Maryland Lyric Opera presented a powerful concert performance of Puccini’s seldom-heard “La Fanciulla del West,” or “The Girl of the Golden West,” Friday night at Strathmore.
There are plenty of reasons “Fanciulla” is a rarity. Its setting, in a rough-and-tumble mining camp during the 1849 California Gold Rush, where everybody sings Italian, is already a stretch. Minnie, the heroine, runs a saloon and gambling house and thinks nothing of pulling out a rifle and shooting a hole in the roof to get people’s attention. She’s also a virgin and a bit of a prude, but all the men in the camp are pantingly in love with her, especially the ruthless sheriff, Jack Rance. Enter a dandy from Sacramento, Dick Johnson, who is actually the evil bandit Ramerrez in disguise. He steals Minnie’s heart and, well, you can take it from there.
Puccini wrote “Fanciulla,” based on a play by the American David Belasco, for the Metropolitan Opera, where it opened in 1910 starring Emmy Destinn and Enrico Caruso. But after its New York premiere, the opera didn’t fare so well. There are several recordings, but it’s safe to say that “Fanciulla” is the least popular of Puccini’s mature operas.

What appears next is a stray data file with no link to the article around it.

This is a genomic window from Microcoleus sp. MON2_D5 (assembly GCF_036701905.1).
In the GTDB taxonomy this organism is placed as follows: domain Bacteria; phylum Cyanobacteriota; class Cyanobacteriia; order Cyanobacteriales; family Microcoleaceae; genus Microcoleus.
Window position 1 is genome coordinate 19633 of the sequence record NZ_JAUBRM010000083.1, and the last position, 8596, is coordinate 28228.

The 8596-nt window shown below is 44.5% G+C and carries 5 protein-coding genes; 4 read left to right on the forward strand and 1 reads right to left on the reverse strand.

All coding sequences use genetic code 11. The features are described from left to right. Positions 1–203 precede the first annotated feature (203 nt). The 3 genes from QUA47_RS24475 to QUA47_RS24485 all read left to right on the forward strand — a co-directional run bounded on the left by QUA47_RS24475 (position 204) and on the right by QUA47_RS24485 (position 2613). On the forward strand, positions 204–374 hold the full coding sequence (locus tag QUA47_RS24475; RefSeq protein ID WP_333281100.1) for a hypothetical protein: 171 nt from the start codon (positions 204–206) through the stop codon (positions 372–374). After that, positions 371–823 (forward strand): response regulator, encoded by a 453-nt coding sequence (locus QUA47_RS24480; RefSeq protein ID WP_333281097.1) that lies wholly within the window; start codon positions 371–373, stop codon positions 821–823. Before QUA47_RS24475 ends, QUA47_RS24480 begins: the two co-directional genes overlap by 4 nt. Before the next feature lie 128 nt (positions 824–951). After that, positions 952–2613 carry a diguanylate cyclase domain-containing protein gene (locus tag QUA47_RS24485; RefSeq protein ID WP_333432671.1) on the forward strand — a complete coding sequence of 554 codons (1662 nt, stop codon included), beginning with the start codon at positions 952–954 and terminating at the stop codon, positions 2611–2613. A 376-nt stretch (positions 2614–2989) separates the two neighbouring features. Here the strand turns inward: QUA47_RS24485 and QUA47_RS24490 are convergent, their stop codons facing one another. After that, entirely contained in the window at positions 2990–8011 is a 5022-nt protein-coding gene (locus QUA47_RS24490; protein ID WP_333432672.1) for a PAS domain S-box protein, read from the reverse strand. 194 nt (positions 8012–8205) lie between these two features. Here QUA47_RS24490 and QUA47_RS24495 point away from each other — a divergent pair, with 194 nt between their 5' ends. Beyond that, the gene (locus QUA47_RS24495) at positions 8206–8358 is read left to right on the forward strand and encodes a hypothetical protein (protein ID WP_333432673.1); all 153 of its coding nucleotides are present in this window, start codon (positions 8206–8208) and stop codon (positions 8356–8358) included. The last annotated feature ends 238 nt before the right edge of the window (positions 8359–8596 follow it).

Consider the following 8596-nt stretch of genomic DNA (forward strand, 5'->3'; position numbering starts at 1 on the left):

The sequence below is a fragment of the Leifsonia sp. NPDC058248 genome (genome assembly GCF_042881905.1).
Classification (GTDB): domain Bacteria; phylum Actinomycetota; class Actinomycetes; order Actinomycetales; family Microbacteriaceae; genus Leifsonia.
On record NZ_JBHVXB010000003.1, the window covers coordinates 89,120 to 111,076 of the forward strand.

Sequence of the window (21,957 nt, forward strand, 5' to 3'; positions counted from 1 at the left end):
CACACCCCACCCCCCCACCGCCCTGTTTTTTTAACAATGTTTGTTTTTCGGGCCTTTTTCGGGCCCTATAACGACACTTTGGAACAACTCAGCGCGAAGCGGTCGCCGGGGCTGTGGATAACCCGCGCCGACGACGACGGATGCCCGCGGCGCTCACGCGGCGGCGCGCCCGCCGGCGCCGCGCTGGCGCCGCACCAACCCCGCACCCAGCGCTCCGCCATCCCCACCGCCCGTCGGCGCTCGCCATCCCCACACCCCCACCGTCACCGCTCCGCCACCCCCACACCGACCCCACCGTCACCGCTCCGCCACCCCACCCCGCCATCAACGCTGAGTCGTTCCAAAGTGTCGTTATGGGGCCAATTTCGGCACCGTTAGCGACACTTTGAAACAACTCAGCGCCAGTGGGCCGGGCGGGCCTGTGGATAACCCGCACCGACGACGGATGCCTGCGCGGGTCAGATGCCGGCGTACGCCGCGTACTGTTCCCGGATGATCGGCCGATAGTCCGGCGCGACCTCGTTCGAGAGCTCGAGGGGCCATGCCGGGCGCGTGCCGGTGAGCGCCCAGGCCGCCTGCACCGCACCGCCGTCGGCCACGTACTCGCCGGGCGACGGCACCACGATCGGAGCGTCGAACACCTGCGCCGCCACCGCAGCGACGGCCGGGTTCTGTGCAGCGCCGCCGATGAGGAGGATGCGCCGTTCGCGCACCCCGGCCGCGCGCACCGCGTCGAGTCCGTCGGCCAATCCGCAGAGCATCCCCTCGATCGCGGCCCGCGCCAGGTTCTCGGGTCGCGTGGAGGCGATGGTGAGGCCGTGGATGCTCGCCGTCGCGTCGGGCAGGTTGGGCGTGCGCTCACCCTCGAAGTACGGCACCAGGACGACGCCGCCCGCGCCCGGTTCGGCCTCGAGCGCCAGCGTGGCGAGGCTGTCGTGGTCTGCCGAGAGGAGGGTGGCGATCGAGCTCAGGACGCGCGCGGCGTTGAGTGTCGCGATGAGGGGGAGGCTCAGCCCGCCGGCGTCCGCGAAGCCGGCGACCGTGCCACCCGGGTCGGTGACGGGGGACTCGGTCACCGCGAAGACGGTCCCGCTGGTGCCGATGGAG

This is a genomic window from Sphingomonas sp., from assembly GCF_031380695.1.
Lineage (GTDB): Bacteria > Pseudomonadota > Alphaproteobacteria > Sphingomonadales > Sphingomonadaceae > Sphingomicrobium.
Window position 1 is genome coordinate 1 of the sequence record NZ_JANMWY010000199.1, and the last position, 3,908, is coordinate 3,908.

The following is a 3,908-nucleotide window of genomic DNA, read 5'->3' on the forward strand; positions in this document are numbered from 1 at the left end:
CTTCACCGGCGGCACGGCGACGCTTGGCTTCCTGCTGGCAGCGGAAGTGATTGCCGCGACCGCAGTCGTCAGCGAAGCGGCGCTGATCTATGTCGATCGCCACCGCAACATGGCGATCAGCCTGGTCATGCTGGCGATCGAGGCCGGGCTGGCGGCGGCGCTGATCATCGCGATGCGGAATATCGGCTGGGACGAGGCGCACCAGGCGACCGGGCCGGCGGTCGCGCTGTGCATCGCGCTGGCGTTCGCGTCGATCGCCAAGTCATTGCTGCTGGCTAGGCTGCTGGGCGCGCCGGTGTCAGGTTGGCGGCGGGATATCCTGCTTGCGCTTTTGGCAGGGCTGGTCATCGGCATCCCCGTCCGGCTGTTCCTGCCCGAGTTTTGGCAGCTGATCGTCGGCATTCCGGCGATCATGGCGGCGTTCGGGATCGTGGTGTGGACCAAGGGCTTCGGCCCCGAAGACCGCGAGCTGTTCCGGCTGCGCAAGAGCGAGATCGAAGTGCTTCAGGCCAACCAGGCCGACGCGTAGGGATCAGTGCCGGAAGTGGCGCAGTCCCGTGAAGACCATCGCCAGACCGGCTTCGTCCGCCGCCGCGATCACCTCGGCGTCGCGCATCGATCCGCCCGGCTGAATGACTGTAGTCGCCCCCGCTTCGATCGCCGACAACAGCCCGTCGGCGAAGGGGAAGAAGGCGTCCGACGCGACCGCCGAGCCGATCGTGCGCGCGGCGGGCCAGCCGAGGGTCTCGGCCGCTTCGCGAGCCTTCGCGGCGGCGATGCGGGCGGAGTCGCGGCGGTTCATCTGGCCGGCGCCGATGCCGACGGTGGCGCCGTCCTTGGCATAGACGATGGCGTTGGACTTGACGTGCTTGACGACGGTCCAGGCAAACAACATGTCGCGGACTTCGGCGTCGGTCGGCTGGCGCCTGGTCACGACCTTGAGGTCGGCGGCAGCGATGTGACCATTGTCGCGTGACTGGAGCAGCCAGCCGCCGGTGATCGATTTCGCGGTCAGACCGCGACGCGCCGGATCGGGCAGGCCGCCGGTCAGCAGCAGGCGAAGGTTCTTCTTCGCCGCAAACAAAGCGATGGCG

However, to Maryland Lyric Opera’s great credit, it all came vividly to life Friday night. British soprano Susan Bullock brought warmth, compassion and vulnerability to the intrepid Minnie. Jonathan Burton’s generous, full-throated tenor could have been tailor-made for Dick Johnson. Baritone Mark Delavan’s always musical portrayal of Rance was lustful rage and vengeance personified. SeungHyeon Baek, in the critical role of Sonora, Joseph Michael Brent, Kenneth Kellogg and Catherine Martin were each convincing in supporting roles. The 80-piece orchestra, trusted with most of the opera’s heavy lifting, played its collective heart out under MDLO Music Director Louis Salemno, who conducted with authority and conviction.